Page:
Kodi is now available for the Xbox One, with some limitations


Previously known as Xbox Media Center (XBMC), home theater software Kodi has been released on the Xbox One store for the first time. Detailed within an official blog post, the downloadable release is currently in early stages of development and is missing some of the functionality found in the PC version of the software.

Some of the missing features include a lack of access to the Xbox One Blu-ray drive or attached external hard drives, limited access to a portion of the Xbox One video and music folders, and network access being limited to NFS:// shares only. Beyond that, additional plug-ins and add-ons may not be available or even work within the Xbox One interface as of yet.

Detailing development progress, a Kodi representative wrote “What you should really understand and keep remembering is that it is still in early stages of development and has very rough edges, might not be as stable as the regular version and may even be missing some functions. Due to the nature of how UWP works our hands are tied in some areas.”


This Xbox One release constitutes a full development circle as it relates to Microsoft consoles. The first version of the software, XBMC, was created to operate on the original Xbox console 15 years ago. Of course, owners of the original Xbox had to hack the console in order to install XBMC. Conversely, Xbox One owners just have to search for Kodi in the app store and install without any hacking required.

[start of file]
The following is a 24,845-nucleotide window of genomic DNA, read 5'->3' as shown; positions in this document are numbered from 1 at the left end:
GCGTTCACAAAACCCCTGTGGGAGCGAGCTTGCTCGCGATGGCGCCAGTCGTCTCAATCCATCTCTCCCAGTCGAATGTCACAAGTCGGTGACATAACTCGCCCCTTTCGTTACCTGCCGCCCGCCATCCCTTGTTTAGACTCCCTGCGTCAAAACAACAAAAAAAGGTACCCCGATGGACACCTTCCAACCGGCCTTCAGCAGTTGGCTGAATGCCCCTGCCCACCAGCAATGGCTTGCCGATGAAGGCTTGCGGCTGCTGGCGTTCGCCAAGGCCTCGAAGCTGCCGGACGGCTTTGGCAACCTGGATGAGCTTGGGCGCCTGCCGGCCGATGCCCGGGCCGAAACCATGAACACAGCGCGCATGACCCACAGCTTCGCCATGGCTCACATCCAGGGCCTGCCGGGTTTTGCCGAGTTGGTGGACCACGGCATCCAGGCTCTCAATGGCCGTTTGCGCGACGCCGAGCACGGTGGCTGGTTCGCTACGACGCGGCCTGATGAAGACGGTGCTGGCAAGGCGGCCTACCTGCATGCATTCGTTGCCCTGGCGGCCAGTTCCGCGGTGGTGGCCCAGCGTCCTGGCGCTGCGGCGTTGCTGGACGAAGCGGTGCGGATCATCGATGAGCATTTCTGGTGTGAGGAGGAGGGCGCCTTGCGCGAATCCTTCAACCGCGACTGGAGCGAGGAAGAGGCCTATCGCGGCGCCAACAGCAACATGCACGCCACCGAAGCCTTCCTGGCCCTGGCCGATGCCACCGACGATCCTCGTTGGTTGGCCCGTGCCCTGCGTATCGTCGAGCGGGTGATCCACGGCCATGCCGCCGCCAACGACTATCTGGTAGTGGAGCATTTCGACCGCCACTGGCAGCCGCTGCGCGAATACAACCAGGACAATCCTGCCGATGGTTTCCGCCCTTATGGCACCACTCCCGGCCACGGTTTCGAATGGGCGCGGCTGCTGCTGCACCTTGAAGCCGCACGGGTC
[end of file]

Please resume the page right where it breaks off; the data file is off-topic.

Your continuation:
Going forward, the plan is to continue to update Kodi for the Xbox One and the Windows Store simultaneously. On the Kodi forums, early reported problems of the Xbox One version include an inability to work with the Plex plugin, temporary audio distortion issues when watching live TV, issues with the weather app, and difficulty accepting commands from an IR Remote.


Over the past few years, the Kodi software has become extremely popular within the piracy community. While Kodi is completely legal to use when streaming video and music that you own, a variety of third party add-ons have made illegally streaming Hollywood films or watching live, copyright-protected events like UFC fights extremely simple.

This led to the sale of “Kodi boxes,” basically taking hardware like an Amazon Fire TV stick, converting the software to Kodi, downloading the illegal add-ons, and reselling the hardware to people that don’t want to pay for premium cable anymore. The primary customer for these devices is typically the private home user, but some resellers have targeted local bars and restaurants that want to provide access to live sporting events without paying any fees.

If third-party developers customize their illegal apps to work with Kodi on the Xbox One platform, Microsoft may simply remove Kodi from both the Xbox One store and the Windows Store. Apple has already refused to offer Kodi on the App Store, specifically citing the use of third-party add-ons as a potential problem. Similar to owners of the original Xbox, iPad and iPhone owners have to hack their devices with custom software to utilize Kodi.